O.K. (caprinus) wrote in linguaphiles,
O.K.
caprinus
linguaphiles

translation + gender = trouble

http://www.telegraph.co.uk/news/main.jhtml?view=DETAILS&grid=&xml=/news/2008/04/05/wcurious105.xml

"[...] The Curious Incident of the Dog in the Night-time tells the story of a 15-year-old autistic boy from Swindon. It won the Whitbread Book of the Year in 2003 and has been translated into more than 40 languages.

But a Spanish translator has been sacked for allegedly refusing to stick to the genders chosen by the author. Maria Reimondez is taking the publishers to court over claims that her contract to translate the novel into Galician was cancelled because she refused to reinforce sexist stereotypes. "The translation strategies I use include not using the masculine form systematically," said Miss Reimondez in a statement.

"I haven't invented this; it's nothing new, and, linguistically, one cannot find fault with it."

[...]

The row highlights the problems with translating works from English into those that use feminine and masculine words. For example. the word "teacher" in English could be either sex but in Galician there is a masculine and feminine form of the word.

Miss Reimondez said there were cases where "it is impossible to know the gender of a word, and one must be selected".


DISCUSS.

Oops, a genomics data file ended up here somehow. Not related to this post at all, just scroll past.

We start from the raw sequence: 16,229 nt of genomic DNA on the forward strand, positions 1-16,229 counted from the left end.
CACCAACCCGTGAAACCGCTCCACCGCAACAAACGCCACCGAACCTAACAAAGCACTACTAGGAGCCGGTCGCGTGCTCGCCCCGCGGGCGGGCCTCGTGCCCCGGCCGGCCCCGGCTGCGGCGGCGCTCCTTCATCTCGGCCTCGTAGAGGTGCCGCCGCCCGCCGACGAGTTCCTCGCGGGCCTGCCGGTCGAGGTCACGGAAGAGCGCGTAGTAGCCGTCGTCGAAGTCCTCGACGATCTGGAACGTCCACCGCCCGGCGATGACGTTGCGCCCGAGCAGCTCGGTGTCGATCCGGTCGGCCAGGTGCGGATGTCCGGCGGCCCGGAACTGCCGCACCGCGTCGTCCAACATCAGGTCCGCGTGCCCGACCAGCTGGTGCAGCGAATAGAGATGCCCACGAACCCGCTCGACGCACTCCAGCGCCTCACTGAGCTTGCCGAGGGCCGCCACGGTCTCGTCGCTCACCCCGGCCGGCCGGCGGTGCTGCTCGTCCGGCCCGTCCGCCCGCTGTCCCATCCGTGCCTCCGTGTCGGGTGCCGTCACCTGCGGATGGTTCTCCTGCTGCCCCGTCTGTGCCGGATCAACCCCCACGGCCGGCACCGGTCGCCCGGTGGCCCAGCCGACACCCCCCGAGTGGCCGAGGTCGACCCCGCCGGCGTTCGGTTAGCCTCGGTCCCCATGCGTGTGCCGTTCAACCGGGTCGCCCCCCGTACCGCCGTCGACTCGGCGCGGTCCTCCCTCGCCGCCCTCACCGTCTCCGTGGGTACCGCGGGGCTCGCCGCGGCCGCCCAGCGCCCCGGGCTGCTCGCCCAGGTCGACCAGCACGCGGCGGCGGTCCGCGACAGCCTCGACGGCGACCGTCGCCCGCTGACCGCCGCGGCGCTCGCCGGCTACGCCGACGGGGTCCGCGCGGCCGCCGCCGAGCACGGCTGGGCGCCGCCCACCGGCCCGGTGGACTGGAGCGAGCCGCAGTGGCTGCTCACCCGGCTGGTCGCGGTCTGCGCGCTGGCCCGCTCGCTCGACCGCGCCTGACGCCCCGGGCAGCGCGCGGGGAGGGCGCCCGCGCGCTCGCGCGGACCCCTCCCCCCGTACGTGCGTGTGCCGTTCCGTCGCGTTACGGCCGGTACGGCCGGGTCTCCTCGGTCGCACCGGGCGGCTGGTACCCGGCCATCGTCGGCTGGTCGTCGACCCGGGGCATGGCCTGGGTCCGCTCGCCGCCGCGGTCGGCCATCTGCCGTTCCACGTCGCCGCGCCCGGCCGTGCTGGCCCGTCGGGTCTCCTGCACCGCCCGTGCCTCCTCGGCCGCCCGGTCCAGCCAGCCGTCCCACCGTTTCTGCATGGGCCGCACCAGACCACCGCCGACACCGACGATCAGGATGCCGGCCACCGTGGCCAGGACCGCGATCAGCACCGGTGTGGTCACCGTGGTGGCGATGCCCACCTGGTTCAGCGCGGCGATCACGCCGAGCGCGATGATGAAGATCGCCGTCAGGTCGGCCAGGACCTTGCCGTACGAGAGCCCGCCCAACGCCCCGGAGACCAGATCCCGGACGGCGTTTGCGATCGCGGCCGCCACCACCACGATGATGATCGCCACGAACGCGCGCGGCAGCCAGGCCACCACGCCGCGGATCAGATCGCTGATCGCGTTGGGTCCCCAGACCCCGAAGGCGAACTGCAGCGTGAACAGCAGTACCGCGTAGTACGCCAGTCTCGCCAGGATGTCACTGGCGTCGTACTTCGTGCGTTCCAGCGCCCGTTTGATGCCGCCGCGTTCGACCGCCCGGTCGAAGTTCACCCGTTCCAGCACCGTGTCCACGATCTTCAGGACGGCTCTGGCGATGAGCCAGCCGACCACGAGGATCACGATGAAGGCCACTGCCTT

edit: My personal thoughts, at first blush: it is unclear from the article whether the translator brings up "refusing to reïnforce sexist stereotypes" and "refusing to stick to the genders chosen by the author" or whether that's the spin put on it by the media. The article seems to contradict itself. If the book refers to "a teacher" or "a rat named Toby" but there's no pronomial reference which specifies "he" for both, did the author indeed choose a gender, or did English leave it up in the air, and Galician forced the translator's hand to make a decision? In cases where the translator genuinely had to make a choice, what's wrong with consistently choosing female gender? Or translating "man" as "people", if the original sentence is "to boldly go where no man has gone before"? I definitely feel that literary translation is a creative process, and great translators improve and add to the works they are translating; this lawsuit [ed: of the translator protesting her wrongful dismissal -- I misread that as being against the translator at first] seems wrong-headed and stifling [ed: justified]. If a publisher wants to dictate details like how gender is rendered for gender-non-specific English nouns, they better spell it out in the contract. [ed: which, yes, is patent nonsense on a contract, as pointed out by a commenter -- I'm suggesting that this means they shouldn't tell their translators how to do their job period, provided the translations meet a certain professional standard. Their Galician editor can step in and correct minor discrepancies later, just as their English editor no doubt stepped in and corrected the author when the book was first published. These correction are not grounds for a firing, IMO.]
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